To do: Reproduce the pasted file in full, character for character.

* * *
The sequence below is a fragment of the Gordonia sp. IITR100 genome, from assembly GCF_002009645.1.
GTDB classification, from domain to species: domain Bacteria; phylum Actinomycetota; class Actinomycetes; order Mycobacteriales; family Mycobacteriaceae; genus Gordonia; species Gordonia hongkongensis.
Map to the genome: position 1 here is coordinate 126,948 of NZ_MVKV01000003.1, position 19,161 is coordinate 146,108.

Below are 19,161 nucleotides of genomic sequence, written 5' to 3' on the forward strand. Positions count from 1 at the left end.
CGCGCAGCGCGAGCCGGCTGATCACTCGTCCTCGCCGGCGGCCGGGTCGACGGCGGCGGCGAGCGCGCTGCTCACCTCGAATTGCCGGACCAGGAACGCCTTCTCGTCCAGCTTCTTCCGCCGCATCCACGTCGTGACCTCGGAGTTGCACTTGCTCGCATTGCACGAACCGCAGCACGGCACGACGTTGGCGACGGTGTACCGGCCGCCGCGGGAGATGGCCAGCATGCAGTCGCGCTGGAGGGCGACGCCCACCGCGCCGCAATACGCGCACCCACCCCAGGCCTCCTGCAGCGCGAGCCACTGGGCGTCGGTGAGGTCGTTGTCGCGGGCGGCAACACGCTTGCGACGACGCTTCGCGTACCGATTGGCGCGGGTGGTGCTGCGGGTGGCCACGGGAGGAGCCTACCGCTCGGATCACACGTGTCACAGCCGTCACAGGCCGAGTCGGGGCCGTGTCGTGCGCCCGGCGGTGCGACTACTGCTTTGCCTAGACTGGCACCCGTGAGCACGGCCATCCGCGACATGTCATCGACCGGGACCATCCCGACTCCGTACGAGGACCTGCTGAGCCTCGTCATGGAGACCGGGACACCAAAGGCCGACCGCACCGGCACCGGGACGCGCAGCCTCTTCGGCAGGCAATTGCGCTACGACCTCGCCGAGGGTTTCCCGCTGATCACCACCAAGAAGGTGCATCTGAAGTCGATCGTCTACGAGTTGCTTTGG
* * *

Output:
The sequence below is a fragment of the Gordonia sp. IITR100 genome, from assembly GCF_002009645.1.
GTDB classification, from domain to species: domain Bacteria; phylum Actinomycetota; class Actinomycetes; order Mycobacteriales; family Mycobacteriaceae; genus Gordonia; species Gordonia hongkongensis.
Map to the genome: position 1 here is coordinate 126,948 of NZ_MVKV01000003.1, position 19,161 is coordinate 146,108.

Below are 19,161 nucleotides of genomic sequence, written 5' to 3' on the forward strand. Positions count from 1 at the left end.
CGCGCAGCGCGAGCCGGCTGATCACTCGTCCTCGCCGGCGGCCGGGTCGACGGCGGCGGCGAGCGCGCTGCTCACCTCGAATTGCCGGACCAGGAACGCCTTCTCGTCCAGCTTCTTCCGCCGCATCCACGTCGTGACCTCGGAGTTGCACTTGCTCGCATTGCACGAACCGCAGCACGGCACGACGTTGGCGACGGTGTACCGGCCGCCGCGGGAGATGGCCAGCATGCAGTCGCGCTGGAGGGCGACGCCCACCGCGCCGCAATACGCGCACCCACCCCAGGCCTCCTGCAGCGCGAGCCACTGGGCGTCGGTGAGGTCGTTGTCGCGGGCGGCAACACGCTTGCGACGACGCTTCGCGTACCGATTGGCGCGGGTGGTGCTGCGGGTGGCCACGGGAGGAGCCTACCGCTCGGATCACACGTGTCACAGCCGTCACAGGCCGAGTCGGGGCCGTGTCGTGCGCCCGGCGGTGCGACTACTGCTTTGCCTAGACTGGCACCCGTGAGCACGGCCATCCGCGACATGTCATCGACCGGGACCATCCCGACTCCGTACGAGGACCTGCTGAGCCTCGTCATGGAGACCGGGACACCAAAGGCCGACCGCACCGGCACCGGGACGCGCAGCCTCTTCGGCAGGCAATTGCGCTACGACCTCGCCGAGGGTTTCCCGCTGATCACCACCAAGAAGGTGCATCTGAAGTCGATCGTCTACGAGTTGCTTTGG